Paper360 - November/December 2009 - (Page 14)

PROUD TO BE A PAPERMAKER burn’s highly successful pulp and paper program and laying the groundwork for the Pulp and Paper Foundation. The Foundation garners support from more than 50 member companies to provide scholarships, fund industry research, and support the Auburn program and its students. “After I finished my BS in chemical engineering, I did an internship at a paper mill,” says Gopal. “That’s what got me interested in papermaking and pulping. I’m very happy with my decision to join this industry; it has been a very fruitful journey. Looking back on my career, I wouldn’t have changed anything.” His work with students, Gopal says, has been the most rewarding part of his career. “I love teaching, and talking about our industry to the students. We help them find placement in mills through co-ops, internships, and jobs in the industry. That makes me very happy—especially when students come back to tell me how much they enjoyed the Auburn program.” He estimates that the program has served between 200 and 250 students. A 36-year TAPPI member, Krishnagopalan holds several patents and has published prolifically. He established the Auburn Student Chapter and has served, since its inception, as faculty advisor. His has received many accolades for his teaching and research work, but being named a TAPPI Fellow in 2003 ranks among his most rewarding achievements. “It was recognition of my work by the industry—I felt I had been working for that all my life.” Another proud moment was being honored at the most recent meeting of the Pulp and Paper Foundation—the final of his career. “It was very nice, because of all the students who returned to Auburn, or who sent letters,” he says. “I’ve been so involved with the program, I really feel it is part of me.” Gopal’s advice for those launching careers in pulp and paper? “Work hard. Try to learn each and every part of the mill. What you do in one part of the mill affects every other part—it’s not just papermaking, it’s not just pulping. There’s so much interrelation. You can only give a small part of this lesson in academic study; the rest is learned only by experience.” Jan Bottiglieri is senior editor of Paper360° and editor of TAPPI Journal. Contact Jan at jbottiglieri@tappi.org. M A R C A L PA PER M I L L S Marcal rises from the ASHES KEN PATRICK Most industry observers gave this fledgling operation little or no chance of survival M arcal Paper Mills, privately owned by the Marcalus family of New Jersey, USA, since startup in 1932, filed for bankruptcy in the fall of 2007. In January 2008, the court approved the sale of the company’s assets, which centered around a 160,000-tpy tissue and toweling mill in Elmwood Park, NJ, USA, to a group of private equity investors based in Dallas, TX, USA. The acquisition was completed in May, and Timothy Spring was named CEO in June, at a time when the current global economic downturn was heavily fermenting on Wall Street and in financial centers around the world. This clearly was not a good time to be emerging from bankruptcy, and most industry observers gave the f ledgling operations little or no chance of survival. However, Spring, a consumer goods turnaround specialist with extensive senior-level experience, immediately launched an ambitious turnaround strategy in the face of the oncoming economic storm. This also was not a good time to vacillate. One of the first elements in Spring’s new strategy was to reposition the company’s marketing strategy center stage of the global “green” movement by restructuring and rebranding its recycled tissue and towel products to “Small Steps.” Becoming profitable in the first five months, the new company has been operating in the Timothy Spring, Marcal CEO Paper360º November/December 2009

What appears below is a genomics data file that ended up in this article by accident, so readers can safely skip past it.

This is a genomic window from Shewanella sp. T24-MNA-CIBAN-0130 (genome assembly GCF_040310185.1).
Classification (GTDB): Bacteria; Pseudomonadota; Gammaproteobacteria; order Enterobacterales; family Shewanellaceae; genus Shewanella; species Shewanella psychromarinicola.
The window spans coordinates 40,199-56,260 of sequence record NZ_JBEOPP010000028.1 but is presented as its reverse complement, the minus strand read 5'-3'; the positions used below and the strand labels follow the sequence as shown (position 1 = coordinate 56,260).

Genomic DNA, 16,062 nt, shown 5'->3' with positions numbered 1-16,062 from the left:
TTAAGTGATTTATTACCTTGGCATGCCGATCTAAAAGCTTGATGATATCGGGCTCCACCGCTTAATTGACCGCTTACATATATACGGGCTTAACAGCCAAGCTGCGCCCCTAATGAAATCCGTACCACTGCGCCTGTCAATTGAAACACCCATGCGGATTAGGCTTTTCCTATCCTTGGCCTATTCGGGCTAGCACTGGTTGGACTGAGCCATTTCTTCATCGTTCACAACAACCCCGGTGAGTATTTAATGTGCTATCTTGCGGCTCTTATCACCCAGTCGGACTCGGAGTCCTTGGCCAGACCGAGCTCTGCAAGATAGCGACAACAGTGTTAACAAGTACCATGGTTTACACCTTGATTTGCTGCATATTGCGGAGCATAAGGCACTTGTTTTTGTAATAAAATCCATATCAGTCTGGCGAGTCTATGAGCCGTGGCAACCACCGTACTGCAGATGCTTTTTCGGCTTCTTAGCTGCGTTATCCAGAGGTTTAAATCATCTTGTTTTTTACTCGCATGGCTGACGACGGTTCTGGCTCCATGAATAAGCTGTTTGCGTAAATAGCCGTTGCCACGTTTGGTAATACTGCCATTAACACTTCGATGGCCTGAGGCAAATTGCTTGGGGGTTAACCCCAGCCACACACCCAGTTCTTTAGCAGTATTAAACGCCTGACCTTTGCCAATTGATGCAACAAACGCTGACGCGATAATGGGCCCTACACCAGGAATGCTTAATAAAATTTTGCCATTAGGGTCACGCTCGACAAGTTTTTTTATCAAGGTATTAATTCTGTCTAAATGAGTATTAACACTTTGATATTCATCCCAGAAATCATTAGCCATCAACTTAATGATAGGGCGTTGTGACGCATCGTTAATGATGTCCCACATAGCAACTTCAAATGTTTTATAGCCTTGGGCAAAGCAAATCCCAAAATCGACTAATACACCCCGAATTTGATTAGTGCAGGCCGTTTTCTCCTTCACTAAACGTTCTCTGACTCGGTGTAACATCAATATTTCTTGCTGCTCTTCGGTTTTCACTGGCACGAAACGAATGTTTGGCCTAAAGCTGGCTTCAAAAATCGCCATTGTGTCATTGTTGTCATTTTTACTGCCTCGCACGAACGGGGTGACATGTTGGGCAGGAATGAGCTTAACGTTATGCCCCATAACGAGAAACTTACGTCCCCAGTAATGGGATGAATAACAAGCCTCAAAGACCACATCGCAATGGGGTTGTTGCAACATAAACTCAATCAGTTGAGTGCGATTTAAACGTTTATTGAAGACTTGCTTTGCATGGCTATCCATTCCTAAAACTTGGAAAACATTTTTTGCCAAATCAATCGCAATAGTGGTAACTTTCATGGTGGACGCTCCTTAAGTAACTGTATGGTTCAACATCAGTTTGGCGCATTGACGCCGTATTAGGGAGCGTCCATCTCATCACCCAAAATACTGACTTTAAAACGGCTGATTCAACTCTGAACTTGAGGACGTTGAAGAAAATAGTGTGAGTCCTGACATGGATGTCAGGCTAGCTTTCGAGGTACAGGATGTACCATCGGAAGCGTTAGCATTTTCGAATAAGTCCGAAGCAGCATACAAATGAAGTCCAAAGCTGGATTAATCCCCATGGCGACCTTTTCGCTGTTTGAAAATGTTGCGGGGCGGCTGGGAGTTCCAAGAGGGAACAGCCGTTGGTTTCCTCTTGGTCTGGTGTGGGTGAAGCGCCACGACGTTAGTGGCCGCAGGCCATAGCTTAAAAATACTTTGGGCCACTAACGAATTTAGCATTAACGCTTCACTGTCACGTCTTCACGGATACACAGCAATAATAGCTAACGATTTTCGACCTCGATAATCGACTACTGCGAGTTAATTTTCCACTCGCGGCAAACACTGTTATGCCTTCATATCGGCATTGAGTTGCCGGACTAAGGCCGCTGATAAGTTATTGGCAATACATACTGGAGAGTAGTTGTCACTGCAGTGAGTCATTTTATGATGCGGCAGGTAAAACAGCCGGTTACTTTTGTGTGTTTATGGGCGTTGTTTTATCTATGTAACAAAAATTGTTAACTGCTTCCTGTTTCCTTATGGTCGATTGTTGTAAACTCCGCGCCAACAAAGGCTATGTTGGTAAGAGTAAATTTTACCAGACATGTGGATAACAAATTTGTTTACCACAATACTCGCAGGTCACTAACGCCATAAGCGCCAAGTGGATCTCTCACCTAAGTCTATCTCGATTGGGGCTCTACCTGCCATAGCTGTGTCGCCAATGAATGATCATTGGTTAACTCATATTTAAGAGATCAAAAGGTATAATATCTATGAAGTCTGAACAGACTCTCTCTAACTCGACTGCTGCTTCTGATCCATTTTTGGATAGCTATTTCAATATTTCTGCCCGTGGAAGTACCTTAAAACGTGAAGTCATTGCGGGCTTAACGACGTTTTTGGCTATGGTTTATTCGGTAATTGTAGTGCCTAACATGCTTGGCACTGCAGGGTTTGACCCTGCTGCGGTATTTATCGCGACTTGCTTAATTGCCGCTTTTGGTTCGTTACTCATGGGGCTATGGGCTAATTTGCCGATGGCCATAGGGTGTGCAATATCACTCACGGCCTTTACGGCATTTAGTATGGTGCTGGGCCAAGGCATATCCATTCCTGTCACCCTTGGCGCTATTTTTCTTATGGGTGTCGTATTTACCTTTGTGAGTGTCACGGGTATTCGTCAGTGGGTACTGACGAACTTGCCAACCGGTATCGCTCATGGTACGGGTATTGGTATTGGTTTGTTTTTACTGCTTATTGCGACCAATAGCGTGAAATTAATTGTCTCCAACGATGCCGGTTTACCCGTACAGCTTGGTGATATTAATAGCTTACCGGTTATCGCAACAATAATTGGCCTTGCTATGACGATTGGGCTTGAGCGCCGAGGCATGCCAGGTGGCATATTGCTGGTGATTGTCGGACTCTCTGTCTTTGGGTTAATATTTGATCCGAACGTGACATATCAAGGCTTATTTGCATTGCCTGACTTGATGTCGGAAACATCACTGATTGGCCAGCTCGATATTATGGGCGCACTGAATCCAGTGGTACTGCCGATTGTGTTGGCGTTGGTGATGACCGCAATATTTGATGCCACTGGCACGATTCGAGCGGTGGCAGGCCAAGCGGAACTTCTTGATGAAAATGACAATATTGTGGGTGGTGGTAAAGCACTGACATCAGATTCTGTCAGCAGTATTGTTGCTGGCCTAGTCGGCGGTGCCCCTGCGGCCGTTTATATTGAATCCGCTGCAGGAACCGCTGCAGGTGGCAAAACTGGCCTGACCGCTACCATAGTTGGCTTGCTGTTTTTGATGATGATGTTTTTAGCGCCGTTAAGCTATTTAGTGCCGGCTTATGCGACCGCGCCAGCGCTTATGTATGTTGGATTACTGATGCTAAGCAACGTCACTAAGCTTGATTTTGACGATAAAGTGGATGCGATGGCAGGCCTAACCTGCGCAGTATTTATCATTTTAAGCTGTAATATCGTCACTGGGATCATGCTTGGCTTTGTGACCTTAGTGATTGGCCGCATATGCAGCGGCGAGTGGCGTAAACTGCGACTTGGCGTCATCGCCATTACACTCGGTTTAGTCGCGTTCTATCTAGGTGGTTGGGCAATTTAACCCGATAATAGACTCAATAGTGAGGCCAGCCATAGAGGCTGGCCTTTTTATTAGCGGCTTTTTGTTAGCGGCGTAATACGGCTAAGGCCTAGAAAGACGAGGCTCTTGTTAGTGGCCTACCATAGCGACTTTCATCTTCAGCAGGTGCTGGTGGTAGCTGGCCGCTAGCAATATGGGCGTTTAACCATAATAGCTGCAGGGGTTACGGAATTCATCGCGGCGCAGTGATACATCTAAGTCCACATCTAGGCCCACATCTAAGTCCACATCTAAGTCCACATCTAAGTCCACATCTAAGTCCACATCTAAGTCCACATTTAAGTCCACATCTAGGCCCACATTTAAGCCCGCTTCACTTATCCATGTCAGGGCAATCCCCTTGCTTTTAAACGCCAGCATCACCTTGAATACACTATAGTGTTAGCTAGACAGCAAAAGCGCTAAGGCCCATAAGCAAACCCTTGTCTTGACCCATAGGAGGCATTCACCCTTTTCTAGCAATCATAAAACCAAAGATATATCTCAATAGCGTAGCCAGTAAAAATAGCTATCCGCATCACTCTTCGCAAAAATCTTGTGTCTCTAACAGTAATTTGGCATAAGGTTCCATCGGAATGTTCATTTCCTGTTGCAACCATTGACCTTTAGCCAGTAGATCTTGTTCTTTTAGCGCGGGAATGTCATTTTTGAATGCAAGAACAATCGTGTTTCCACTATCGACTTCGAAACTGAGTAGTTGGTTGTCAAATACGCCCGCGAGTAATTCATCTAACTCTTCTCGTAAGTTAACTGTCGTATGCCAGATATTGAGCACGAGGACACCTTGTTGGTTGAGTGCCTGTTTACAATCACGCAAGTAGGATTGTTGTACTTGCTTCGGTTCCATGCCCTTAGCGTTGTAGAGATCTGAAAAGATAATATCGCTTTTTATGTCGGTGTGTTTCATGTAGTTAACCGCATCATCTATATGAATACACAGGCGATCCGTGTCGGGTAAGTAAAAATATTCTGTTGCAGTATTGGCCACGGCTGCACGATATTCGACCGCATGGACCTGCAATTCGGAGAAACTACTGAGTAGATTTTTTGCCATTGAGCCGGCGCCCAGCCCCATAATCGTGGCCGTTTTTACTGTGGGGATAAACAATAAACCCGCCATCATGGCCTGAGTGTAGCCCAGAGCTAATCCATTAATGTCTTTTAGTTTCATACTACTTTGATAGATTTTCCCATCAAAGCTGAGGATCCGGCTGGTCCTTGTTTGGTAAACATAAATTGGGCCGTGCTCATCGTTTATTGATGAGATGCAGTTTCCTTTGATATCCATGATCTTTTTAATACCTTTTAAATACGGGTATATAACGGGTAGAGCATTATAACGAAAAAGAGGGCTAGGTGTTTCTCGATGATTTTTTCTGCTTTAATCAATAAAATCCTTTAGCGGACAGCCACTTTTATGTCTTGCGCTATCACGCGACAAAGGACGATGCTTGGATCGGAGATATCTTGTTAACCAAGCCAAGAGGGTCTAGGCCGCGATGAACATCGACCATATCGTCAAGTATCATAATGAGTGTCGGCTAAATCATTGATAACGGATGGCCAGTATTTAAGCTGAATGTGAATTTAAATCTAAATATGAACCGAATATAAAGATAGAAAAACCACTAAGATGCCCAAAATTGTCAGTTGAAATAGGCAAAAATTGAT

Table of Contents for the Digital Edition of Paper360 - November/December 2009

Paper360 - November/December 2009
Contents
Setpoint
Over the Wire ... News Summary
Effluent Clean Enough to Drink
A Klass Act
Verso Awakens Maine
Twenty-Three Years of Bringing Students to the Industry
Marcal Rises From the Ashes
Buckeye Turns Lemon to Lemonade
Forty Years and "Still Doing It"
There's No Business Like Paper Business
Saving Energy at the Paper Machine
Low Alkali System Meets the Challenges of ONP/OMG Recycling
Around the Industry
TAPPI JOURNAL Summaries
Conquering Innovation Fatigue
Give Yourselves a Hand
Index of Advertisers

Paper360 - November/December 2009

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